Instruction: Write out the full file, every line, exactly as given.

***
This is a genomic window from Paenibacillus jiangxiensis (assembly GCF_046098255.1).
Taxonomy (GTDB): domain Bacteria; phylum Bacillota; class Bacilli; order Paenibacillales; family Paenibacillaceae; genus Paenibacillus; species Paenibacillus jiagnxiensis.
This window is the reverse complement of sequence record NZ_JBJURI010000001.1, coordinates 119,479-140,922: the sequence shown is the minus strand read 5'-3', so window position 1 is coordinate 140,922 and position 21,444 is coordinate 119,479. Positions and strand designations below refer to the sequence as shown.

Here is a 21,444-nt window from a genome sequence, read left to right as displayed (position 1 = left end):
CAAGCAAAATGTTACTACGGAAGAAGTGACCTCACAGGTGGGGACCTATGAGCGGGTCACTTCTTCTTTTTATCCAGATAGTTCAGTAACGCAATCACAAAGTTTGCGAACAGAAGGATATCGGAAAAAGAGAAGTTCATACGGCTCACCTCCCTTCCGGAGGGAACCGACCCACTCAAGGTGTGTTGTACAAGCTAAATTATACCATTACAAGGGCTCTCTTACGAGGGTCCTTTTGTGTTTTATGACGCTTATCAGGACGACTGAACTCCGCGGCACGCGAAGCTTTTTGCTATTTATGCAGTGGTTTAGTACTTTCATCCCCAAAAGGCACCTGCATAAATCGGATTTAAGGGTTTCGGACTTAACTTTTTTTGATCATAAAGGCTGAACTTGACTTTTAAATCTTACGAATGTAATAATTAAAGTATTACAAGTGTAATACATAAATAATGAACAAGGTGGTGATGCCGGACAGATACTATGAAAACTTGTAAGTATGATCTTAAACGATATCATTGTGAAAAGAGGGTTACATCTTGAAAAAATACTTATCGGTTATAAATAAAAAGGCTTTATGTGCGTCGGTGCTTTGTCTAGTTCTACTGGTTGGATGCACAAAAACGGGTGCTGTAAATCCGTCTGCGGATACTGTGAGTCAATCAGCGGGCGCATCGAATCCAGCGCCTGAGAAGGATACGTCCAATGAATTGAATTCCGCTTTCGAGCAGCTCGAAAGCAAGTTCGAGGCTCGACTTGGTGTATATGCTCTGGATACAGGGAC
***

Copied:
This is a genomic window from Paenibacillus jiangxiensis (assembly GCF_046098255.1).
Taxonomy (GTDB): domain Bacteria; phylum Bacillota; class Bacilli; order Paenibacillales; family Paenibacillaceae; genus Paenibacillus; species Paenibacillus jiagnxiensis.
This window is the reverse complement of sequence record NZ_JBJURI010000001.1, coordinates 119,479-140,922: the sequence shown is the minus strand read 5'-3', so window position 1 is coordinate 140,922 and position 21,444 is coordinate 119,479. Positions and strand designations below refer to the sequence as shown.

Here is a 21,444-nt window from a genome sequence, read left to right as displayed (position 1 = left end):
CAAGCAAAATGTTACTACGGAAGAAGTGACCTCACAGGTGGGGACCTATGAGCGGGTCACTTCTTCTTTTTATCCAGATAGTTCAGTAACGCAATCACAAAGTTTGCGAACAGAAGGATATCGGAAAAAGAGAAGTTCATACGGCTCACCTCCCTTCCGGAGGGAACCGACCCACTCAAGGTGTGTTGTACAAGCTAAATTATACCATTACAAGGGCTCTCTTACGAGGGTCCTTTTGTGTTTTATGACGCTTATCAGGACGACTGAACTCCGCGGCACGCGAAGCTTTTTGCTATTTATGCAGTGGTTTAGTACTTTCATCCCCAAAAGGCACCTGCATAAATCGGATTTAAGGGTTTCGGACTTAACTTTTTTTGATCATAAAGGCTGAACTTGACTTTTAAATCTTACGAATGTAATAATTAAAGTATTACAAGTGTAATACATAAATAATGAACAAGGTGGTGATGCCGGACAGATACTATGAAAACTTGTAAGTATGATCTTAAACGATATCATTGTGAAAAGAGGGTTACATCTTGAAAAAATACTTATCGGTTATAAATAAAAAGGCTTTATGTGCGTCGGTGCTTTGTCTAGTTCTACTGGTTGGATGCACAAAAACGGGTGCTGTAAATCCGTCTGCGGATACTGTGAGTCAATCAGCGGGCGCATCGAATCCAGCGCCTGAGAAGGATACGTCCAATGAATTGAATTCCGCTTTCGAGCAGCTCGAAAGCAAGTTCGAGGCTCGACTTGGTGTATATGCTCTGGATACAGGGAC